A Tempe woman who shot and killed the father of her infant son on the day he took a paternity test was properly sentenced to life in prison for premediated murder, the Arizona Court of Appeals ruled Thursday.
Kathryn Sinkevitch gave birth to a boy in August 2016, after which her former boyfriend, Michael Agerter, sought to establish paternity and visitation rights. But Agerter was shot in the back of the head around 2p.m. on Dec. 16, 2016 as he returned to his home after taking a paternity test.
Sinkevitch, now 36, was apparently “not very happy” about Agerter’s efforts to assert paternity. She once even questioned whether she could take someone else’s baby for the test.
Agerter’s paternity was later confirmed but he died without having a chance to spend time with his son.
Sinkevitch was questioned by police the day of the shooting but was not arrested until four days later. The case did not go to trial until May 2019 at which time the jury convicted on premeditated first-degree murder.
The trial judge then sentenced Sinkevitch to natural life in prison without possibility of release. She appealed her conviction based on arguments that the trial judge erred in admitting some evidence.
In its Oct. 29 decision, court of appeals unanimously affirmed Sinkevitch’s conviction and the mandatory sentence.
“We view the evidence in the light most favorable to sustaining the conviction, drawing all reasonable inferences against Sinkevitch,” the decision reads.
Court record show jurors heard testimony that a neighbor reported hearing three gunshots then saw a white van speed away. Surveillance footage from the area revealed a person wearing a hooded sweatshirt running from a white van toward Agerter’s house as his car pulled into the garage.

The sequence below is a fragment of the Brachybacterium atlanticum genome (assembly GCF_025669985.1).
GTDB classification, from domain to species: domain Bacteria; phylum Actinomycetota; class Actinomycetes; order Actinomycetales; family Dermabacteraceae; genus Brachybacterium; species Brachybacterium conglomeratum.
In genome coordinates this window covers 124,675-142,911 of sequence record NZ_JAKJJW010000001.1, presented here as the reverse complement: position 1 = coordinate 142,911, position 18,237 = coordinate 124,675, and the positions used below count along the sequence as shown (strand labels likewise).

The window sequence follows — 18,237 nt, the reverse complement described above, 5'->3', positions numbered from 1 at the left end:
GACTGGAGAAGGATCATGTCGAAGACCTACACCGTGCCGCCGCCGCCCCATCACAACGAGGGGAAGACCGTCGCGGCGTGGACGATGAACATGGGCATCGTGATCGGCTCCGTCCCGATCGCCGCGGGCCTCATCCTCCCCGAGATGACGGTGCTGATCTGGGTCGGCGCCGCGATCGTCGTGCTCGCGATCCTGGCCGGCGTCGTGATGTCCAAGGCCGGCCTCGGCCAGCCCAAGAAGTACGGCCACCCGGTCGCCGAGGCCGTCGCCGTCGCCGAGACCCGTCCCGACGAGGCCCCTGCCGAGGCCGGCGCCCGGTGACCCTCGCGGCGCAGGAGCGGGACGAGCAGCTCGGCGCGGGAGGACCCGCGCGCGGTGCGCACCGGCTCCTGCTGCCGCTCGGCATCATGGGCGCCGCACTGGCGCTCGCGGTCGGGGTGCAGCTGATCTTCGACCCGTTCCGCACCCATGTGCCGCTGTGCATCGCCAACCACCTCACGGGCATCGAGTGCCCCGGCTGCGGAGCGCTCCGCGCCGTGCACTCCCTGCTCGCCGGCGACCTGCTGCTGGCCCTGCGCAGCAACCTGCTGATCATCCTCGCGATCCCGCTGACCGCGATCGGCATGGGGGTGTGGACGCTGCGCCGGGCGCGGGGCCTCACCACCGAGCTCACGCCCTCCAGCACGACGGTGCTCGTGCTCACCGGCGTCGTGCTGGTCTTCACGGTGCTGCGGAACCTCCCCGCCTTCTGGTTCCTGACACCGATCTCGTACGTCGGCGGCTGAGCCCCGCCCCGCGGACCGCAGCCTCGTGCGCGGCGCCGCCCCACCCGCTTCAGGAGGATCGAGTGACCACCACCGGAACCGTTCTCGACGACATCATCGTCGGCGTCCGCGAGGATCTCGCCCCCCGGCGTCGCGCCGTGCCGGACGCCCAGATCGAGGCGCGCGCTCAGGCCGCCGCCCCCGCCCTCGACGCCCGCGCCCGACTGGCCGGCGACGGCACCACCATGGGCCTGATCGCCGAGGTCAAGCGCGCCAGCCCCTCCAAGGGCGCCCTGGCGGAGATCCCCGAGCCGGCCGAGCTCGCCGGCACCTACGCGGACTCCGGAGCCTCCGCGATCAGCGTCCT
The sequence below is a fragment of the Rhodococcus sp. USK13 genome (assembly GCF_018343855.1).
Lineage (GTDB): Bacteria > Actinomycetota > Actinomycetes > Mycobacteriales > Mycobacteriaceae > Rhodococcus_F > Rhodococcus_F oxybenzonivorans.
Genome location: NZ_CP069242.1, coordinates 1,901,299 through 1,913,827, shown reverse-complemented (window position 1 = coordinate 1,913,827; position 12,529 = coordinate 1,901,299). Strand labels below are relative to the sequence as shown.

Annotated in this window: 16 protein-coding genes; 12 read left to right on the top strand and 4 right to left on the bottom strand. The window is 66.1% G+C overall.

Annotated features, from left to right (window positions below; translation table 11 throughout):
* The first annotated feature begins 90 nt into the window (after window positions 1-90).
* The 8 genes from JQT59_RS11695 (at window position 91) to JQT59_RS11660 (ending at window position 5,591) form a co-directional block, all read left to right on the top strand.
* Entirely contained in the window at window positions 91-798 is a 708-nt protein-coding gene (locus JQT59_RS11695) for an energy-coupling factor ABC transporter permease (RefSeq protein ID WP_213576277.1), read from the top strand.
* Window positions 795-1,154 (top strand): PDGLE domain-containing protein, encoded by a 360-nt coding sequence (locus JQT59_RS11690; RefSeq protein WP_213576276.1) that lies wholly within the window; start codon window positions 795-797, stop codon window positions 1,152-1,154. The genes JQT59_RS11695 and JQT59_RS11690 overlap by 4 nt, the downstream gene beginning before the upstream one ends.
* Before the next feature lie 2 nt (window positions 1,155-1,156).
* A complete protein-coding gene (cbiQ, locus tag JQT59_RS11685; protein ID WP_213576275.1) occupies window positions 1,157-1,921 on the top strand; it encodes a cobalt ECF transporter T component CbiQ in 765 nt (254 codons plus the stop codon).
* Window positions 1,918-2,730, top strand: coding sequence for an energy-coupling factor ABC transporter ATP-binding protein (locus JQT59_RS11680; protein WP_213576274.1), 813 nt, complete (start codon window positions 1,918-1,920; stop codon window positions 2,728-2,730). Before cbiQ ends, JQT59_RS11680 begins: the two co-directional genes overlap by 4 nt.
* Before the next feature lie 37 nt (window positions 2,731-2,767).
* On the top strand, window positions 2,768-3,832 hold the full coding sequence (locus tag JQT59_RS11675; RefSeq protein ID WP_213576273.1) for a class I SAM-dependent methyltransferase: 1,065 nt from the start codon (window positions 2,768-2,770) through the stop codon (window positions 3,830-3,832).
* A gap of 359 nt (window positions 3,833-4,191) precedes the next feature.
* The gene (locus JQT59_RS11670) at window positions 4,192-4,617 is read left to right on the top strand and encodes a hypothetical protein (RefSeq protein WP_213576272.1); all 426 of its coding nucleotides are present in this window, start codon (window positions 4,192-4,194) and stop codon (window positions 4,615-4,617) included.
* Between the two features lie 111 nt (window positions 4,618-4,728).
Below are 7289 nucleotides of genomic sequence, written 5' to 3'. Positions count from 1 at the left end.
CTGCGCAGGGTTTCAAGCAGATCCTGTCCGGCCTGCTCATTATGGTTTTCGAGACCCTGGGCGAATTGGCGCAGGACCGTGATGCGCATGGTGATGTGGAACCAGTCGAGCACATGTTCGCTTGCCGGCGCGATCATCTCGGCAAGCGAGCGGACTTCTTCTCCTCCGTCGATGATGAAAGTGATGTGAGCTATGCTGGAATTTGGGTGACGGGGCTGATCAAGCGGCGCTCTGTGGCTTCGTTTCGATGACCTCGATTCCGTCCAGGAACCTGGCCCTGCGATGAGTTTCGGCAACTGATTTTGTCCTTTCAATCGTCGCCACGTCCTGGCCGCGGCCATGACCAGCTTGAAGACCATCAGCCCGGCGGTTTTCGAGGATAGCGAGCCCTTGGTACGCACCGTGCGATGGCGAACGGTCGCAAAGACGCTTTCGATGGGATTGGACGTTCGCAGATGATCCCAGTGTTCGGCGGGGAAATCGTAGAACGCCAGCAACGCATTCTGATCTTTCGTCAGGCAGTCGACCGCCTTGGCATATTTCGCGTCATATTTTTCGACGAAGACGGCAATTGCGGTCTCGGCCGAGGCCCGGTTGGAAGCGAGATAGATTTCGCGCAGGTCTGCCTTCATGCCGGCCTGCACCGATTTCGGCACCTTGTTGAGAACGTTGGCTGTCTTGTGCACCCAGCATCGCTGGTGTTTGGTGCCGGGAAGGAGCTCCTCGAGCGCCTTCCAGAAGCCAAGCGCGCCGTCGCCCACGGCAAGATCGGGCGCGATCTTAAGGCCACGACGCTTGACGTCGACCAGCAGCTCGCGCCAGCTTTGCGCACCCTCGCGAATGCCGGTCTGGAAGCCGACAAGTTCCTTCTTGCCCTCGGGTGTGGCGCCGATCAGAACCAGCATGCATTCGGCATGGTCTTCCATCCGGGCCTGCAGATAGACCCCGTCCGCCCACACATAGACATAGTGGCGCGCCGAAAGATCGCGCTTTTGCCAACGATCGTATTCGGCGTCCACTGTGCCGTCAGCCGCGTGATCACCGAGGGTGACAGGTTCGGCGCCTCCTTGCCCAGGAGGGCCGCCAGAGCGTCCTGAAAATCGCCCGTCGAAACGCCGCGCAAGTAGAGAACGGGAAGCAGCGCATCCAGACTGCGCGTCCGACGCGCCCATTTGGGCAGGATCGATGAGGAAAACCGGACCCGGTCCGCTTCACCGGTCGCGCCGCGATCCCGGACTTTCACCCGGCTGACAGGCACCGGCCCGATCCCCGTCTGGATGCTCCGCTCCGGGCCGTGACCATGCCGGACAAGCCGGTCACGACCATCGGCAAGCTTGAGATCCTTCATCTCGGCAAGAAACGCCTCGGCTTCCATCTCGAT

The person in the hoodie appeared to be carrying papers in one hand. A mere 11 seconds later the person ran away from Agerter’s house and drove off in the same white van.
Security video from Sinkevitch’s workplace the day of the shooting showed she left around 12:30p.m. wearing a hooded sweatshirt. A white van belonging to a co-worker left the parking lot around the same time even though the van’s owner was still inside the building. The van returned at 3:19p.m., and Sinkevitch is seen reentering the building a minute later.
A hoodie sweatshirt with gunpowder residue was later found in the van. Another hoodie with gunpower residue was seized from Sinkevitch.
One of Sinkevitch’s arguments on appeal was that the prosecutor failed to prove paternity case papers found in her vehicle after her arrest were the same papers carried by the person seen outside Agerter’s house.
The court of appeals addressed that issue in its decision, noting that “had the trial court erred in admitting these documents, such error would have been harmless given the substantial evidence supporting the jury’s verdict.”
The appellate decision takes effect in 30 days unless Sinkevitch files a petition for review to the Arizona Supreme Court.